At the same time, the fertility rate in Poland is very low. The total fertility rate declined from around 2.1 children per woman in 1990 to the lowest-low level of 1.2 in 2003, which was related most of all to the economic shock that the country experienced after the end of communism. Changes in the labour market, high unemployment and less-stable employment, as well as the reduced state support for families, increased the vulnerability of families and resulted in profound changes in family formation (Kotowska et al., Reference Kotowska, Józwiak, Matysiak and Baranowska2008). In the following years, and especially after the accession to the EU in 2004, Poland has been on a sustained growth path and even posted economic growth during the crisis in 2009 (Duszczyk, Reference Duszczyk2014). At the time of data collection for the current study (2014 and 2015), Poland continued its strong growth and had a declining unemployment rate of around 8% (Eurostat, 2019). Nevertheless, the fertility rate recovered only slightly to 1.3 children per woman (Eurostat, 2019). This has been partly explained by the weak governmental support for families (Matysiak & Weziak-Bialowolska, Reference Matysiak and Weziak-Bialowolska2016) and the difficulties for women to combine career and family. These economic and institutional changes have been argued to be one of the reasons why the comparably high religiosity of Poland has not been able to shield Poland from fertility decline (Matysiak & Vignoli, Reference Matysiak and Vignoli2013). Neither has the high religiosity prevented the widespread use of contraceptives (Mynarska, Reference Mynarska, Kotowska, Matysiak and Mynarska2016). Only for the most religious people, religiosity matters in their decision on contraceptive use (Mishtal & Dannefer, Reference Mishtal and Dannefer2010). Nevertheless, the more religious in Poland express more positive attitudes towards marriage and are more inclined to choose marriage over cohabitation (Baranowska-Rataj et al., Reference Baranowska-Rataj, Mynarska and Vignoli2014). The religious also express larger desired family sizes (Mishtal, Reference Mishtal2009).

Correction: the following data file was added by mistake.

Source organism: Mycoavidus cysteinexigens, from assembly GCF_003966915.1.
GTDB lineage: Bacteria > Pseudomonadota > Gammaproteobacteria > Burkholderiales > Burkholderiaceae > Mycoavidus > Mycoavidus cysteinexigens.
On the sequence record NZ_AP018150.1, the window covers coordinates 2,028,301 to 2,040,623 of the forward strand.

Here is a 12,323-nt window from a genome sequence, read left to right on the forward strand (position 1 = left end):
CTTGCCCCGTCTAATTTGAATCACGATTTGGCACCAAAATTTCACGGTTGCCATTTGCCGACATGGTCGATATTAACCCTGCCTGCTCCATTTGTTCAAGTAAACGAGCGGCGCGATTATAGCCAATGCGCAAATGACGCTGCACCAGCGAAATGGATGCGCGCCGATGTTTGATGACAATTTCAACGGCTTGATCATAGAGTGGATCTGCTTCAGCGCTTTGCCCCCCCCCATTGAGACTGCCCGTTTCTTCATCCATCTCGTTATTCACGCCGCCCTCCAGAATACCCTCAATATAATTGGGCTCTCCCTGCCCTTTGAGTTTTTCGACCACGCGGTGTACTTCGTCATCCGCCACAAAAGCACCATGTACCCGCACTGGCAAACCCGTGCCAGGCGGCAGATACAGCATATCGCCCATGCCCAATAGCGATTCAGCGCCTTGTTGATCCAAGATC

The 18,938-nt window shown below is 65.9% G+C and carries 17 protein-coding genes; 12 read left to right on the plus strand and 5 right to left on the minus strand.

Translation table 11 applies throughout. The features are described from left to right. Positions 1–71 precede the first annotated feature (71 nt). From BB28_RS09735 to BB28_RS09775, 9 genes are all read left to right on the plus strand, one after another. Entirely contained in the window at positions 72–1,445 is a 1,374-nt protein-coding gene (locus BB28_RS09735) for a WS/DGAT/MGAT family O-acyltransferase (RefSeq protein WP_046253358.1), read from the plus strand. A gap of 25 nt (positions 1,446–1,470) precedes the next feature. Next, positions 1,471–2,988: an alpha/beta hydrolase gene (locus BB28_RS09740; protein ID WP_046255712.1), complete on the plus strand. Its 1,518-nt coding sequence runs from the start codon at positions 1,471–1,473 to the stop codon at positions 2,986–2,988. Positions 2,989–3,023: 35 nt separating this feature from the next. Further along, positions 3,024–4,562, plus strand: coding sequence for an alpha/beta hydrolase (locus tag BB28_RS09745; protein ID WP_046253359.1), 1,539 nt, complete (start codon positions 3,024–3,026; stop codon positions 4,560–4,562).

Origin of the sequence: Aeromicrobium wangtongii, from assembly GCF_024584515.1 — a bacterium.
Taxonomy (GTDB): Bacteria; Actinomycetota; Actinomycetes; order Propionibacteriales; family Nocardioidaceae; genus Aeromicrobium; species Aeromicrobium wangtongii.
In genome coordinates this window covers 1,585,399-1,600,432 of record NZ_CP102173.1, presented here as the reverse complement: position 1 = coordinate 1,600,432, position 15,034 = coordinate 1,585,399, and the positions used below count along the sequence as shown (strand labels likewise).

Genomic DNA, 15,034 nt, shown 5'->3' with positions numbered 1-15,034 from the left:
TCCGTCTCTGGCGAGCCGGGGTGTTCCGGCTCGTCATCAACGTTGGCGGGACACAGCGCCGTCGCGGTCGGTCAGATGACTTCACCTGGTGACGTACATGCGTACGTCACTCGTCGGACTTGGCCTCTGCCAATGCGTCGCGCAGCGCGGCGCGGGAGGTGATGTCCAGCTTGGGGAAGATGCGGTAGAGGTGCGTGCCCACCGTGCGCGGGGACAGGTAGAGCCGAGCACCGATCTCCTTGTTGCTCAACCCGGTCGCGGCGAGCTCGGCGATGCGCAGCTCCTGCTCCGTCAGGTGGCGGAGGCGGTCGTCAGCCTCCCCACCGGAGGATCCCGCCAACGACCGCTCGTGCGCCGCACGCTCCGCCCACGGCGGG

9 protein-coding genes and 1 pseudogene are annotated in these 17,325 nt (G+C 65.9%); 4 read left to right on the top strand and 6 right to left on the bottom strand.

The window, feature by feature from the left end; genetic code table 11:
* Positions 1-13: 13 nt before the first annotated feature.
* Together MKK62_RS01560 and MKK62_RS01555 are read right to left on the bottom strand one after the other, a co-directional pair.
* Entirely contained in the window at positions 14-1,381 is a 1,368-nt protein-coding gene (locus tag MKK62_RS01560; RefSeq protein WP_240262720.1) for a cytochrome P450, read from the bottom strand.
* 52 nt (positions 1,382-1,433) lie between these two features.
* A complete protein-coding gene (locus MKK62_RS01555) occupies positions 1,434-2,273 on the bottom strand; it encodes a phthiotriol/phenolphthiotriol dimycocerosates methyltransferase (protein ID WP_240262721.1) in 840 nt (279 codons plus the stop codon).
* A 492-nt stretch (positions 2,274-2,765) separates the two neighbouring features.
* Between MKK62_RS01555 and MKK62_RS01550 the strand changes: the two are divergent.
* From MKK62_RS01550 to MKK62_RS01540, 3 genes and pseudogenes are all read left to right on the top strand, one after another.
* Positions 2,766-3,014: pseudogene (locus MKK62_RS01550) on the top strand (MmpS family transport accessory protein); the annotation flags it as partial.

Overall, there is a pronounced contrast between Poland and Germany, the focus of the previous studies of Arránz Becker and Lois (Reference Arránz Becker and Lois2017) and Brose (Reference Brose2006). Even though Germany is also characterized by low fertility, its institutional and cultural setting differs. Compared with Poland, gender attitudes in Germany are less traditional (Matysiak & Weziak-Bialowolska, Reference Matysiak and Weziak-Bialowolska2016) and childlessness is more tolerated (Merz & Liefbroer, Reference Merz and Liefbroer2012). Germany is also characterized by a more mixed and more secularized religious landscape (Pew Research Center, 2018). Therefore, testing those mechanisms in the Polish context may add to a further understanding of how religiosity shapes childbearing decisions in different contexts.